Then there's always the question of what constitutes a successful season. A team like Art Chaos won't settle for less than a shot at the series--though coming out of Challengers is a huge handicap--and if that is out of reach multiple wins focusing on World Cup is a given. And not an unrealistic goal.

Next up, Impact. Hint: untested

Monday, February 10, 2014

Pro Teams for 2014: Damage

Complacent was probably a poor choice of words--for Damage's hint. I struggled to come up with the right word. I thought about content but that was wrong too. I should have gone with comfortable instead. Anyway, you can see a pattern of sorts. Damage has the advantage of having the majority of the team together for a number of years. They are a tight knit group and there aren't, or shouldn't be, any surprises left in how the individual pieces fit together anymore. They are also a very strong team with an unshakable belief in their ability to win tournaments. This would seem to be a very good thing but there is a downside. Particularly when matched with the style of play the team has adopted.
But before we go down that path let's take a look at this season's additions; Jason Wheeler (ex RL) and Dalton Vanderbyl (ex Dynasty.) Two solid pros with Wheeler a steady and consistent performer and Vanderbyl the more explosive player. While it is always nice to have an excess of talent any time new players are introduced it alters team chemistry. Now this may prove to be a good thing for Damage. Shaking things up may be just what's needed. Personality-wise both Wheeler and Vanderbyl will be good fits for Damage. Or, the introduction of highly competitive new players could undermine group cohesion. Damage was long past setting an internal hierarchy. The admittance of new, high value players will change that, particularly the Vanderbyl signing. Was that too subtle for you? Throwing a fat cash new guy into a settled team scenario like Damage is like tossing a live hand grenade blind-folded. It's gonna go off. The question is who does it take out in the process, us or them?
On a team like Damage that damage, if it occurs, won't be visible from the outside. It's not in the team's nature but it will end up being seen on the field.
Damage prides itself on being a player-for-player match for any team and consequently has developed a style of play that minimizes most risk taking while relying on superior skill to do their damage. (This isn't universally true but we'll to get to that in a minute.) And given that it is a fundamentally accurate perception it works most of the time. Damage is seldom challenged anymore by inferior teams or even the better teams in the prelims. They handle business and there is little or no pressure. Sunday becomes another issue. Over the last two seasons the team, by its own admission, has failed to meet its own expectations and it isn't because they aren't capable.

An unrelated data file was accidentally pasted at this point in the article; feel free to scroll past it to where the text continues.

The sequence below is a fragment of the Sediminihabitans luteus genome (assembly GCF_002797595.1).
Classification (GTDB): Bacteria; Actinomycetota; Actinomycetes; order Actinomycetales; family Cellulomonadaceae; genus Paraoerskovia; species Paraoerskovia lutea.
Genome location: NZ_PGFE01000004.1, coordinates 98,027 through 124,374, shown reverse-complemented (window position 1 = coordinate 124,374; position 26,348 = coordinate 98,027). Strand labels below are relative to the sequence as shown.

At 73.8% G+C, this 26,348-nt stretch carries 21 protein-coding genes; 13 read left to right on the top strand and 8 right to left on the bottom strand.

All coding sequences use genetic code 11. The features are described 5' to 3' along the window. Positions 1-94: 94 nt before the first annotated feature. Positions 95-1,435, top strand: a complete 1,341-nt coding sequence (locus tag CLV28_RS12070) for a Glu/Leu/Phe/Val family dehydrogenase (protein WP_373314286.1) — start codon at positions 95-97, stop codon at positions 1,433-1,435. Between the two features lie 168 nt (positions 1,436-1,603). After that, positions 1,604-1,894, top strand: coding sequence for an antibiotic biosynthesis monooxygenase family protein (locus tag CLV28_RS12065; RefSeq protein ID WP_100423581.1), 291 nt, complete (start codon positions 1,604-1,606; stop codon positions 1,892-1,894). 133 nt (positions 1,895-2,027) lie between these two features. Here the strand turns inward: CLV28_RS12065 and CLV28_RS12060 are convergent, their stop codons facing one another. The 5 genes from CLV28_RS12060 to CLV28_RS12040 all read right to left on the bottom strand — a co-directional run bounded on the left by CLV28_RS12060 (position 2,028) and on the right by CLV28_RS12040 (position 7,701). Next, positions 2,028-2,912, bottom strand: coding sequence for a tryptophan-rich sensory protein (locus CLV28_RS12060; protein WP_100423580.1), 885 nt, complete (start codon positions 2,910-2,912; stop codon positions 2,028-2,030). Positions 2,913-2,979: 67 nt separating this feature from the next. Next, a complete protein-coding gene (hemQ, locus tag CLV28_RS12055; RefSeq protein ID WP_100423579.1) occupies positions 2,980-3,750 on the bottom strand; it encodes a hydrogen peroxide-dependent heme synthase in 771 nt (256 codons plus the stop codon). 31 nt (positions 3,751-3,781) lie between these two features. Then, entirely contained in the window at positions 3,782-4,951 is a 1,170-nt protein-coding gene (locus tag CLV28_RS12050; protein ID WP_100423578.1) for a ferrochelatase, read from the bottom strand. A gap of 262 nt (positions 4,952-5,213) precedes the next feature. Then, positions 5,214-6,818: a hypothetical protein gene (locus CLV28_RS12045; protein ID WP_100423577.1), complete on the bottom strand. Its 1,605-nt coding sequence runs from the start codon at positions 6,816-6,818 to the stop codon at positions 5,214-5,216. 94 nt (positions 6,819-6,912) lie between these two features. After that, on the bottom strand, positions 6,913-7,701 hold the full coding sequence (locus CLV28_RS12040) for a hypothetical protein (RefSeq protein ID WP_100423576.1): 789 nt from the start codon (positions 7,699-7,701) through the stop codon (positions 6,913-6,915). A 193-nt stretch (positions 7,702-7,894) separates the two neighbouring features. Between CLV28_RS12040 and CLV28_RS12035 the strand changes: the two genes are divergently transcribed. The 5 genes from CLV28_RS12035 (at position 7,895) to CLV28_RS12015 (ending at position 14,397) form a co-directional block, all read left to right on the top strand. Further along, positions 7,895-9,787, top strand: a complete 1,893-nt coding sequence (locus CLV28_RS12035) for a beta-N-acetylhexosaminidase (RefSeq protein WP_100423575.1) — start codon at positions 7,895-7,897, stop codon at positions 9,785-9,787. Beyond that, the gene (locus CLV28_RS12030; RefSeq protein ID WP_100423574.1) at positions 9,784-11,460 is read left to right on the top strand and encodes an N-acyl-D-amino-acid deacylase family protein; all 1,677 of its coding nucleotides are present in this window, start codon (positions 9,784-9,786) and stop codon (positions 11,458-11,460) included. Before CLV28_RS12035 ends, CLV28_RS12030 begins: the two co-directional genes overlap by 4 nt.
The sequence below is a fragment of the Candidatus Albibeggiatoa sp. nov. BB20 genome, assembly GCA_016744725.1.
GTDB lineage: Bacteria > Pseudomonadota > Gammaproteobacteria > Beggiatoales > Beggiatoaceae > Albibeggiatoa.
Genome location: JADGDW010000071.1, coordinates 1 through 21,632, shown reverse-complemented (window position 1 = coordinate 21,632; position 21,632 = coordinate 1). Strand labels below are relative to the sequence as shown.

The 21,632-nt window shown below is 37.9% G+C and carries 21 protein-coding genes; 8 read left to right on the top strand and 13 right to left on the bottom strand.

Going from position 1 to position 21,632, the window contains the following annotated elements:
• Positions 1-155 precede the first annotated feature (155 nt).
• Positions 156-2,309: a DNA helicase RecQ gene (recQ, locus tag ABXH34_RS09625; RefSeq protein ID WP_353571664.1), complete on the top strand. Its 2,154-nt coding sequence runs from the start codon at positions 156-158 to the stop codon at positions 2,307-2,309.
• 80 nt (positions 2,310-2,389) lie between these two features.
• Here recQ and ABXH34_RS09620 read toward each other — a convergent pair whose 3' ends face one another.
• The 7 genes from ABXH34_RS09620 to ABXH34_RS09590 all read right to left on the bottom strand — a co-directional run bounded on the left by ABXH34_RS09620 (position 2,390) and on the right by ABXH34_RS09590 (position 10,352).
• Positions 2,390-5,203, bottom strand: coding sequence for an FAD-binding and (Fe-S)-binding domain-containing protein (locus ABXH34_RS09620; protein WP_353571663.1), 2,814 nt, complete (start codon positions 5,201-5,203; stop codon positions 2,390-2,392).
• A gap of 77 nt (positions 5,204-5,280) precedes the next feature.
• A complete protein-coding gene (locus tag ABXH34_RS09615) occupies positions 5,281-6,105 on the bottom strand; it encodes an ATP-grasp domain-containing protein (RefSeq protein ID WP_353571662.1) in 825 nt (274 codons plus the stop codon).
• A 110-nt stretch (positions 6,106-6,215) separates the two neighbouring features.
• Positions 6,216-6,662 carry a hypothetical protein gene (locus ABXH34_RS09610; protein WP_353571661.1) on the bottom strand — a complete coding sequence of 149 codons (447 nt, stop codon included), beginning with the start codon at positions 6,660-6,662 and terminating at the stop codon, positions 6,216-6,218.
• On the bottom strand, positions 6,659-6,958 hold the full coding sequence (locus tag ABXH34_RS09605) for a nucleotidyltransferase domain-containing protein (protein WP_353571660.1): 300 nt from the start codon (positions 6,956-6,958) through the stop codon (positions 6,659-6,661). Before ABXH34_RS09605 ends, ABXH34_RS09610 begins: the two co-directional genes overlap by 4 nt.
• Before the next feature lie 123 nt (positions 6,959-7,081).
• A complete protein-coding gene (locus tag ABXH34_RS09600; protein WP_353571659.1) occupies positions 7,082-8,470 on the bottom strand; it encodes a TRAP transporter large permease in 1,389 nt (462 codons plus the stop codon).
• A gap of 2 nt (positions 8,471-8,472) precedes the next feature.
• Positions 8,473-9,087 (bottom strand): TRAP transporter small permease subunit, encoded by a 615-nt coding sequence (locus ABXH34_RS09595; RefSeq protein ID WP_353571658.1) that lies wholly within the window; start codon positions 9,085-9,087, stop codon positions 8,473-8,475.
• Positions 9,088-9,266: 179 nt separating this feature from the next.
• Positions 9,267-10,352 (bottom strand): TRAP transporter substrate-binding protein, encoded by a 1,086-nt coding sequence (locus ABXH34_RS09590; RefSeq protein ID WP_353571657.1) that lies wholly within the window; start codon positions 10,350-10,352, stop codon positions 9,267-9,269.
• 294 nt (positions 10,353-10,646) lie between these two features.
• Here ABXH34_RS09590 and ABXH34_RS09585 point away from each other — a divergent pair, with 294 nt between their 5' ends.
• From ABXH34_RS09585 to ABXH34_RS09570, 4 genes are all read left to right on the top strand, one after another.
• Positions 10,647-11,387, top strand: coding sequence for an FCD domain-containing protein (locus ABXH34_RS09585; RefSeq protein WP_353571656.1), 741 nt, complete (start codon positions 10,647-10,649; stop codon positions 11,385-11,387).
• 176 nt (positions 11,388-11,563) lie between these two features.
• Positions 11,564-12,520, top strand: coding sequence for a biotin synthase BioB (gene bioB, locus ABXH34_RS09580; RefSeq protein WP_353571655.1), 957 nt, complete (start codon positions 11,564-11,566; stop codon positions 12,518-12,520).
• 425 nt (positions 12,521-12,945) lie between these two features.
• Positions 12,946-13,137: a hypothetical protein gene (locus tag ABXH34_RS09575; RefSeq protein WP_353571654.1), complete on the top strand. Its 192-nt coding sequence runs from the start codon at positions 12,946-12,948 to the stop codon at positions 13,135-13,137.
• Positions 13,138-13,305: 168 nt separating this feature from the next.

It is because practice has become a rote exercise. Even when the team scrimmages other top teams. It no longer improves the team and reinforces the comfortable factor. It is because they struggle when the pressure builds to find another gear, to step up their game. (It is a testament to how good they are that they routinely challenge for wins anyway.) And, it is because they leave an opening to any opponent willing to try an exploit a small weakness.
The one situation where Damage will take a considerable (or considered) risk is OTB though with their team speed they may consider it less a risk than others would. Regardless, the results are instructive. Successful aggressive breaks normally result in quick dominating points. They also make it difficult for an opponent to project what's next and prepare effectively to counter OTB. The team is more than capable of high speed high pressure aggressive play but don't prepare to play that way. Consequently when the going gets tougher they become more defensive instead of less.
And therein lies the opportunity. To attack. Something no team seems to want to do to Damage. Is Damage strong OTB with their guns? Yes. Are they competent at covering lanes? Controlling and containing? Yes to all of it but if a team is losing playing Damage's game why play that game?
Part of the invisible game of competitive paintball is player spacing and occupying various positions. A team pushes the fifty to (ideally) keep the opponent at bay, apply pressure and improve the number and ease of shots available that will eliminate the opposition. But one of the features of recent seasons is teams, almost regardless of numbers, holding back and when both teams do it there's a substantial no-man's land in-between. This is the ground that must be taken in order to challenge defensive play. A constant and determined effort to apply pressure and force errors is the way to crack open the defensive game and conversely it's also a way to push players who are comfortable and settled in their ways.
2014 presents Damage with a real opportunity to be the dominating team they believe they should be. Will they find a way or will the competition stumble? Or will the status quo remain?

Next time, Art Chaos. Hint: reunited.